At such times I felt something was drawing me away, and I kept thinking that if I walked straight on, far, far away and reached that line where sky and earth meet, there I should find the key to the mystery, there I should see a new life a thousand times richer and more turbulent than ours … But afterwards I thought one might find a wealth of life even in prison.
Dostoyevsky has been on the brain lately, which means his unhappy character Prince Myshkin is always in the background, too, somewhere. I can understand his wish for “walking straight on” without stopping, trying to escape reality, his illness and eccentricity which separate him from the world. It’s the last line that makes it, though – finding life and liberty “even in prison.” And I think there is something even stronger than Stoicisim in those words, because he doesn’t just say life, but a wealth of life.
Does Myshkin find this wealth in the prison of his life? I don’t know, but his dream is beautiful.
“The law – ’tis bad to have it, but, I sometimes think, it is worse to be entirely without it.”
– James Fenimore Cooper, The Prairie
J. F. Cooper’s The Prairie (1827) is the last book in the Leatherstocking series, of which his more famous The Last of the Mohicans is also part. The beauty of this quote is that it succinctly sums up a classic theme of the Western genre – that is, lawman vs. outlaw, and the injustices done by both sides, in a time and place where towns were small and law officers were few. This comes up pretty frequently in my favorite TV series, The Virginian, which portrays both noble and corrupt lawmen, and the moral dilemmas that result.
I am only about 1/3 into The Prairie (and taking a break to focus on other homework), but so far it’s been pretty good. Cooper has a delightful sense of humor – you gotta love Dr. Battius’s Facebook-style friending/unfriending: “I rejoice greatly at this meeting; we are lovers of the same pursuits, and should be friends.” On the negative side, there are some stereotypical portrayals of women and Native Americans, but apparently this is less the case in other Leatherstocking books. The plot of The Prairie has so far followed the surly character Ishmael Bush and his wagon train, and I really can’t predict what will happen next.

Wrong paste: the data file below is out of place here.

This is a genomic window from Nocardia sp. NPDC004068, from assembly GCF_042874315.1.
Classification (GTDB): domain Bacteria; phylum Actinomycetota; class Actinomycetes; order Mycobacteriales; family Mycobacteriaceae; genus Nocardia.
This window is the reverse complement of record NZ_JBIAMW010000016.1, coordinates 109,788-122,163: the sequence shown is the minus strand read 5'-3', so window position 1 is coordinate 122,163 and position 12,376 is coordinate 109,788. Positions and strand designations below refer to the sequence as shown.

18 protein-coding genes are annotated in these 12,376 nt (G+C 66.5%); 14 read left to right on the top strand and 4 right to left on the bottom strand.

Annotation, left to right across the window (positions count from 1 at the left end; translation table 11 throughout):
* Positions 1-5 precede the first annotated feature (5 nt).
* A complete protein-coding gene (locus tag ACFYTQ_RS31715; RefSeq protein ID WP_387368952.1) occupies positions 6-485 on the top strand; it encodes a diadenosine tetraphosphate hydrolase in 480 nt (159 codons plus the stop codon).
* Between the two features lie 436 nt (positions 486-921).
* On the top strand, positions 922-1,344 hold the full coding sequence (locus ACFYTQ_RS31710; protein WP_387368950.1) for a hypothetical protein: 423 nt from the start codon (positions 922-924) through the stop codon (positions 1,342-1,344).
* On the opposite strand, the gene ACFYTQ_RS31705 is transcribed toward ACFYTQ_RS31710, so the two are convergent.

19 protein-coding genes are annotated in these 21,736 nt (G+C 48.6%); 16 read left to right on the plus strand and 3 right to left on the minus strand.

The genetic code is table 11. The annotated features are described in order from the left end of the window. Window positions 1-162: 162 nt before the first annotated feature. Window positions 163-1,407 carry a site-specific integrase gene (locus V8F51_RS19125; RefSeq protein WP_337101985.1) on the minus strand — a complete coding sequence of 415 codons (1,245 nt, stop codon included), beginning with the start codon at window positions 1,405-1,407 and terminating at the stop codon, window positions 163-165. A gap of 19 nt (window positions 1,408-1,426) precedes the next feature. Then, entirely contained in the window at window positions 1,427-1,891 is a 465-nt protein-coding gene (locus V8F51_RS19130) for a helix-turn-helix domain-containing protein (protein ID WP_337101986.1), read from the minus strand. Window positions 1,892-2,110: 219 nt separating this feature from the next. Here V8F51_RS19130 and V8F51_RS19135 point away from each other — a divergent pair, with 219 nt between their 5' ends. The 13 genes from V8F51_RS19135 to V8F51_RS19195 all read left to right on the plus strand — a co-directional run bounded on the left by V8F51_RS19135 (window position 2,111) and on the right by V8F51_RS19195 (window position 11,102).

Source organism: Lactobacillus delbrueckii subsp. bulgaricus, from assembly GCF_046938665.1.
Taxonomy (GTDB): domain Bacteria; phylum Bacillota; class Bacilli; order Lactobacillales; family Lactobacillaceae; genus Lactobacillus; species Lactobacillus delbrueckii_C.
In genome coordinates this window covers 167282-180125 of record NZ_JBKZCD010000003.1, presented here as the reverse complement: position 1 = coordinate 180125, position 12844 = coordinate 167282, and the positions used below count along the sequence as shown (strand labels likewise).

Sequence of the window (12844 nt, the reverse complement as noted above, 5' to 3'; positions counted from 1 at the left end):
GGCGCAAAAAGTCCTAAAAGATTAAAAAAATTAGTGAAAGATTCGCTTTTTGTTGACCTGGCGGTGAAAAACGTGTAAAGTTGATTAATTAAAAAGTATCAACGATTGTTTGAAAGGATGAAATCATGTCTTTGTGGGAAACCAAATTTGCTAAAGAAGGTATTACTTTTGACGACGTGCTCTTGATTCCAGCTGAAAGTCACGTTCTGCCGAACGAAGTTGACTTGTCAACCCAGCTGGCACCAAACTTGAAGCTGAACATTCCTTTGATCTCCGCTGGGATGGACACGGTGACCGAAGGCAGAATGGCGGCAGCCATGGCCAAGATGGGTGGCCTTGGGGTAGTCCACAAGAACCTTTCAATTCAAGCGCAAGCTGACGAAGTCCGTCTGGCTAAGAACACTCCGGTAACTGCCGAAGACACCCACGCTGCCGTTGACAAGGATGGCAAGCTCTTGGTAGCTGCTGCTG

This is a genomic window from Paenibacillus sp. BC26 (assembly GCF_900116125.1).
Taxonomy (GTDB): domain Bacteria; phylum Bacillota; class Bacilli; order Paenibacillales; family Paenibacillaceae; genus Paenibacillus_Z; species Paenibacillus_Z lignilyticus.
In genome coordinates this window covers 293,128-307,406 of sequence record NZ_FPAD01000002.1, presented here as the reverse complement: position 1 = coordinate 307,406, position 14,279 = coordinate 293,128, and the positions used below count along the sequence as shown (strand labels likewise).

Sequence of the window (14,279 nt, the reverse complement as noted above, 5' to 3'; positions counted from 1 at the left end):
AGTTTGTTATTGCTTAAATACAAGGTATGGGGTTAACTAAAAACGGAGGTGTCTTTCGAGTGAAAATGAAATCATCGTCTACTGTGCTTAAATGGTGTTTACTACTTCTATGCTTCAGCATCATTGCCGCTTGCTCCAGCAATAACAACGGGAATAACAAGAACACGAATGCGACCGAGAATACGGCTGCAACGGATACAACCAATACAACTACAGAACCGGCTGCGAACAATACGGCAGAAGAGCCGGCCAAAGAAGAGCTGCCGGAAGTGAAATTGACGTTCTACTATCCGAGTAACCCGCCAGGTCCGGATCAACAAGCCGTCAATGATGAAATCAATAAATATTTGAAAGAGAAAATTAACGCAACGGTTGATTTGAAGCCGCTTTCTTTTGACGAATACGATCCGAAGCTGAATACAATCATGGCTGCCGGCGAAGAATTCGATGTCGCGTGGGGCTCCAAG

Have you read Cooper before? If so, what did you think of him?
“It is all very well, in these changing times, to adapt one’s work to take in duties not traditionally within one’s realm; but bantering is of another dimension altogether. For one thing, how would one know for sure that at any given moment a response of the bantering sort is truly what is expected? One need hardly dwell on the catastrophic possibility of uttering a bantering remark only to discover it wholly inappropriate.”
– Kazuo Ishiguro, The Remains of the Day
This is from my second reading for British history class. I had tried Ishiguro’s Never Let Me Go recently and didn’t finish it, but this (more renowned) novel of his is really good so far. It’s in the form of a 1956 travelogue by Mr. Stevens, the butler of Darlington Hall, during his road trip in the English countryside.
Overall, the characterization of Mr. Stevens is well-done, and it cracked me up to read of his attempts to reply with “witticisms” to his American employer’s jokes (but as for his characterization…why are Americans always portrayed as informal and jokey?). Some may see Mr. Stevens as paranoid, but I feel the same way sometimes, truly terrified of having possibly said the wrong thing!
The book makes me even more depressed about the class system, though. It seems like Mr. Stevens feels like he has to constantly prove himself worthy and constantly maintain “dignity.” And I can see how somebody in his position could come to feel undignified or ridiculous, which is sadder still.
“And if he finally burst through the outermost door—but that can never, never happen—the royal capital city, the centre of the world, is still there in front of him, piled high and full of sediment.”
– Kafka, ‘An Imperial Message’
This is part of a much longer paragraph about futility. What I love about this quote is how, despite the overwhelming impossibilities, Kafka still fervently describes what could be–and what could be is still full of impossibility, and so on and so on. In this way, he portrays the mixed feelings of a sort of defeat very effectively.
I’m going to read “In the Penal Colony” this week, and also impatiently waiting for a book of Kafka’s complete short works from the library…
“Work is the best antidote to sorrow.”
– Sherlock Holmes, ‘The Empty House’
This succinct quote has been in my head for some time. In real life I heard someone say a variation of this, about this time last year, and then I experienced it myself. One of the truest, most useful quotes from any book I’ve read.